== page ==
TOKYO, Japan (CNN) -- Death row inmates in Japan spend decades in isolation and face inhuman conditions that can lead to mental illness, Amnesty International said Thursday.
Amnesty urged Japan's new government to improve death row conditions.
Some who have exhausted their legal options are not told they will be put to death until the last minute, the human rights group said.
Japan executes such prisoners despite signing an international law that requires inmates with serious mental illness to be exempt from the death penalty, according to Amnesty.
The report urged the government to establish a moratorium on executions and consider abolishing the death penalty.
As many as 102 prisoners face execution in Japan -- many of them elderly inmates who have lived in isolation for decades, the human rights group said.
However, the number of death row prisoners suffering from mental illness is unknown.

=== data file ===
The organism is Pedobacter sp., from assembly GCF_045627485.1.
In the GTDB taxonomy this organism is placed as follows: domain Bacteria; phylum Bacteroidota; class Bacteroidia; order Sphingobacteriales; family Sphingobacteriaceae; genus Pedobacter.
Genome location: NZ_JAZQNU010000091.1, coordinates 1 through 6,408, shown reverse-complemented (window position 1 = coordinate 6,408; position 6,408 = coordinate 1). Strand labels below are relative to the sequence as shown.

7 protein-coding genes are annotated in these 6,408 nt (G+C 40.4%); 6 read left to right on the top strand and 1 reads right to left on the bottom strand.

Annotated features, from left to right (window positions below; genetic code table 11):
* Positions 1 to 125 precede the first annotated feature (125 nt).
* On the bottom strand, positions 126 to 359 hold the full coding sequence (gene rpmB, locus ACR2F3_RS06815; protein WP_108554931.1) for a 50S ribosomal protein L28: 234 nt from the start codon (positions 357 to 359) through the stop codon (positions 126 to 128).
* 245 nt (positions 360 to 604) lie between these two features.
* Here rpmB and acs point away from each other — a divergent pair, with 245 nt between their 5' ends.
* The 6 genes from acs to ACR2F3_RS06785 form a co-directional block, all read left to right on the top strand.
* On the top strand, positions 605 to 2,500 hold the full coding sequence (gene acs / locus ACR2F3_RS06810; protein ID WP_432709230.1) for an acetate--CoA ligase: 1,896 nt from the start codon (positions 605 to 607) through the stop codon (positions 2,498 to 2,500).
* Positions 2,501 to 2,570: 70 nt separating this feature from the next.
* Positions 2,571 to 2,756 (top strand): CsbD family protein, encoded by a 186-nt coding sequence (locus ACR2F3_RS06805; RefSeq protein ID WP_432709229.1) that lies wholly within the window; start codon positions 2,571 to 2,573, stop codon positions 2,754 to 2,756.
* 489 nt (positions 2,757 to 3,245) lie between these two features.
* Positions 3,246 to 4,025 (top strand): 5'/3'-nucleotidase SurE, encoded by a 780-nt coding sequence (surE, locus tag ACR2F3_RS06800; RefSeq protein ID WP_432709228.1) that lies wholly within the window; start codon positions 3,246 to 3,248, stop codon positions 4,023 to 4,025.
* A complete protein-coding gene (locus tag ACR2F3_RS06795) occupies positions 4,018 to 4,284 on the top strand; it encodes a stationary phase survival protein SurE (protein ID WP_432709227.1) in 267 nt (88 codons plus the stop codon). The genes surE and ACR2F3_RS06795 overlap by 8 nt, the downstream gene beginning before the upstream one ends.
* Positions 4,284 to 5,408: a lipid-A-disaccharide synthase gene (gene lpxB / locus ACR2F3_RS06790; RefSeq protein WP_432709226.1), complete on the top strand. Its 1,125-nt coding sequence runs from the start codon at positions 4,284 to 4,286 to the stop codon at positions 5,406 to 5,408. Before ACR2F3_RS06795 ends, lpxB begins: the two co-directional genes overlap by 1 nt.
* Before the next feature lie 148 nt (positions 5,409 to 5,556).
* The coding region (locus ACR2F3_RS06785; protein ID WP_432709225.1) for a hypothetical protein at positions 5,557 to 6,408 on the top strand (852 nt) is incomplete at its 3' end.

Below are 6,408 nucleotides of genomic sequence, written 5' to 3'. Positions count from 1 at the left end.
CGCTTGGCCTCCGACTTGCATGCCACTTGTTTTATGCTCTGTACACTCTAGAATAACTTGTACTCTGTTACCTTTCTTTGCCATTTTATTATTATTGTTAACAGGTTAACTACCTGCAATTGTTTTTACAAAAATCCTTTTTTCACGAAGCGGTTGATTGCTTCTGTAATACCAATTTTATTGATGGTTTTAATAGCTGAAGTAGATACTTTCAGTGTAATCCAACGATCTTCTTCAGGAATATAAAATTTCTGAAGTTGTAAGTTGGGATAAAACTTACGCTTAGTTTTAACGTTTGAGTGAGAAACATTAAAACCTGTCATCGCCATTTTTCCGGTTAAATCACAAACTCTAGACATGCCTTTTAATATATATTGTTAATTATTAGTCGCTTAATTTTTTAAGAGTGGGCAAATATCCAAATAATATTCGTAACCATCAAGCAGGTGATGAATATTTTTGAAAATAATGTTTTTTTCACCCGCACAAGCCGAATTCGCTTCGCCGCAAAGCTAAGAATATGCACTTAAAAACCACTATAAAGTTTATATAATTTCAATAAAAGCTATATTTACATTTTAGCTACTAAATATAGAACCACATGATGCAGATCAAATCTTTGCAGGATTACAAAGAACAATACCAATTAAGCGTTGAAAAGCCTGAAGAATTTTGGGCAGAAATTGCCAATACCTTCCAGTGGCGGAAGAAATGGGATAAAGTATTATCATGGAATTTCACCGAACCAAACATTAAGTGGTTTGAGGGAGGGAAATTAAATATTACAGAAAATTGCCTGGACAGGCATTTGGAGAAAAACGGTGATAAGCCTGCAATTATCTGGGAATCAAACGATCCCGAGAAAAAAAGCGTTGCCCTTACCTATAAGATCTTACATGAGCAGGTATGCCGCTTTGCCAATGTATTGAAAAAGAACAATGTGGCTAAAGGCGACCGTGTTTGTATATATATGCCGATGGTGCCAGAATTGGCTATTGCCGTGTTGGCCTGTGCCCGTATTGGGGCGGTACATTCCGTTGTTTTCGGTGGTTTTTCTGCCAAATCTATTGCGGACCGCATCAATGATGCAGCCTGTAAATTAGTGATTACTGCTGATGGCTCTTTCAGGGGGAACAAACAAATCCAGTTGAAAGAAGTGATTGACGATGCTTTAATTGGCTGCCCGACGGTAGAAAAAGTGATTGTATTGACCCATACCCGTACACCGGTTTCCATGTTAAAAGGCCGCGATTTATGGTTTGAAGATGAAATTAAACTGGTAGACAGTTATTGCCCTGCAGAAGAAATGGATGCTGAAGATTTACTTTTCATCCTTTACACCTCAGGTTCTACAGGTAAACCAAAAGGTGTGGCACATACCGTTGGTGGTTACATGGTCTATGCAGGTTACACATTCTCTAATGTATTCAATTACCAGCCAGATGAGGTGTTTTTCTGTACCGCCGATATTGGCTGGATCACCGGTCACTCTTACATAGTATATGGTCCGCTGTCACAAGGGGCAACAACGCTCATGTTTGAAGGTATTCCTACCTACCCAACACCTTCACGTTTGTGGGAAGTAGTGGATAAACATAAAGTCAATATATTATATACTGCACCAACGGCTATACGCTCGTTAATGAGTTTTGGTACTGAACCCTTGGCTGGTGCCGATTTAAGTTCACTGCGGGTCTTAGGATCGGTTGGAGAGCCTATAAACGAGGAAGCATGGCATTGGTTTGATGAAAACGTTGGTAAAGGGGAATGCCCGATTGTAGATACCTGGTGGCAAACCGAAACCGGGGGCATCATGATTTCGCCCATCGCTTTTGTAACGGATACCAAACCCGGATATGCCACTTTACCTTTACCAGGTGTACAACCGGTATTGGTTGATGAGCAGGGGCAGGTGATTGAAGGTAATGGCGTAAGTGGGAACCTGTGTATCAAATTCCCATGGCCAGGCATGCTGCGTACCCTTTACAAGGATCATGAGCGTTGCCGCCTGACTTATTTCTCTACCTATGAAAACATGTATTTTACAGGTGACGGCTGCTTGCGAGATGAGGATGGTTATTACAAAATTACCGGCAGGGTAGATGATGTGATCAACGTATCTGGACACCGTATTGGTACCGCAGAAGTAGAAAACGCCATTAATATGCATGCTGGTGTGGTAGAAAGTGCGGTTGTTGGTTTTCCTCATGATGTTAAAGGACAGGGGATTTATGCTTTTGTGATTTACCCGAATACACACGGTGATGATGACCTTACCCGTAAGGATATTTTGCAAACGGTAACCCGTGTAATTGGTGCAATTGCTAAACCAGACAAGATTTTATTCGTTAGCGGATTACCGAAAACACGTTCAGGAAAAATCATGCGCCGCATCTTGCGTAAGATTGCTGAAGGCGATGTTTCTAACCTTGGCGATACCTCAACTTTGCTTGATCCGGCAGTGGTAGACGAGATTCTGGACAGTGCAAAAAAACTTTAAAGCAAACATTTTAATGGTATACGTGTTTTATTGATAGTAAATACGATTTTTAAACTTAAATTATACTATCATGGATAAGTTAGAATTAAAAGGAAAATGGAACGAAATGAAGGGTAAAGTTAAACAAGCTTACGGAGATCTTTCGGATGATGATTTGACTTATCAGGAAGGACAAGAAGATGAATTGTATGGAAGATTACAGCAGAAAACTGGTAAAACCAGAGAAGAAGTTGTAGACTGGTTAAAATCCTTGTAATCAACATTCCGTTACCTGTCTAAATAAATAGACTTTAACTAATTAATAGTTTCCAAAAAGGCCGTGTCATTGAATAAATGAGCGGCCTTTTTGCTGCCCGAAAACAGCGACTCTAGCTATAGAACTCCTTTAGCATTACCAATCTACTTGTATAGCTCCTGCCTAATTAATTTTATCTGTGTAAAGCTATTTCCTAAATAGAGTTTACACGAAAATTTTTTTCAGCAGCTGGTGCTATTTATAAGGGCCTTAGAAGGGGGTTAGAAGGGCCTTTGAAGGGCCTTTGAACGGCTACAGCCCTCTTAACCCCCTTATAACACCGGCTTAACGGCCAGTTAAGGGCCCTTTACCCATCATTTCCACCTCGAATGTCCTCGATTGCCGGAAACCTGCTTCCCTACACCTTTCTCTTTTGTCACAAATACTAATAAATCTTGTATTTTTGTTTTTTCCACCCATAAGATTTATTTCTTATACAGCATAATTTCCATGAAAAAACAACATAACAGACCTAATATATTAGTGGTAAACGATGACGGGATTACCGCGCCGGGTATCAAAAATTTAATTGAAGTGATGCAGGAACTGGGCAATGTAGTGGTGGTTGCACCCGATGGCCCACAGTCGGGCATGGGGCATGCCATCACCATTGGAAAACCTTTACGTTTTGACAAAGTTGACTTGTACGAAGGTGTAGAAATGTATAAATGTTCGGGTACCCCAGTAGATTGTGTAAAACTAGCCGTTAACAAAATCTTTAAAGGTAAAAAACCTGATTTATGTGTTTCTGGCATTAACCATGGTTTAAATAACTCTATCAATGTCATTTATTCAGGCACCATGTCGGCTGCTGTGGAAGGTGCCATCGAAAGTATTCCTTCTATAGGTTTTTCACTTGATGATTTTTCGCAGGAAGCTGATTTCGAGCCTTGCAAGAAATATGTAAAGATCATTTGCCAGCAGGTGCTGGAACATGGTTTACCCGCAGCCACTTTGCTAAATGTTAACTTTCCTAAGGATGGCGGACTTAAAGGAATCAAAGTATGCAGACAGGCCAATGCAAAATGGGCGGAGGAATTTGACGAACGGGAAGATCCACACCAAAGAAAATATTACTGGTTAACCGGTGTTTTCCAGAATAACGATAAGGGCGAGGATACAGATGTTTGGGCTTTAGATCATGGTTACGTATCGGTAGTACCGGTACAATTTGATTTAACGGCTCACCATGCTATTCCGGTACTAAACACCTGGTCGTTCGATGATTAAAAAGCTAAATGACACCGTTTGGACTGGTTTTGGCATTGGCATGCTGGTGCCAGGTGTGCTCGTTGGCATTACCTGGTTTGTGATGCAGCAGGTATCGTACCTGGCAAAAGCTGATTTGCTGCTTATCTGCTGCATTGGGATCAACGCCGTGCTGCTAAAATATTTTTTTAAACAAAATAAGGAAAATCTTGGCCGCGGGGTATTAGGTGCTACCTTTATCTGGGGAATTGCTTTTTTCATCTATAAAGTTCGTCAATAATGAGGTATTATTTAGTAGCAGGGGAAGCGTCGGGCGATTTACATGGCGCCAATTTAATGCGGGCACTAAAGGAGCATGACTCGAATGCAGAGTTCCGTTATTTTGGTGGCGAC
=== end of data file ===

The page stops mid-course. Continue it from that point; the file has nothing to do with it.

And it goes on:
"The secrecy around the death penalty and prisoners' health, combined with a lack of scrutiny by independent mental health experts, has led to reliance on secondary testimony and documentation to assess the mental state of those on death row," Amnesty said.
Japanese officials declined to comment Thursday.
The report by the London-based human rights group comes as a new Japanese administration prepares to take over after ousting the long-ruling government in a landslide victory last month.
Amnesty urged the new Democratic Party of Japan government, which will form in mid-September, to improve death row conditions.
Inmates are especially vulnerable because of their lack of human contact, Amnesty said.
Inmates are allowed only visits to restrooms and must remain seated in their cells at all times, without light and fresh air, Amnesty said.
"These inhuman conditions increase a prisoner's anxiety and anguish, and in many cases push prisoners over the edge and into a state of mental illness," said James Welsh, Amnesty International's health coordinator and lead author of the report.
The illness affects prisoners' ability to take part in the legal process, sometimes leading them to end their appeals, Amnesty said.
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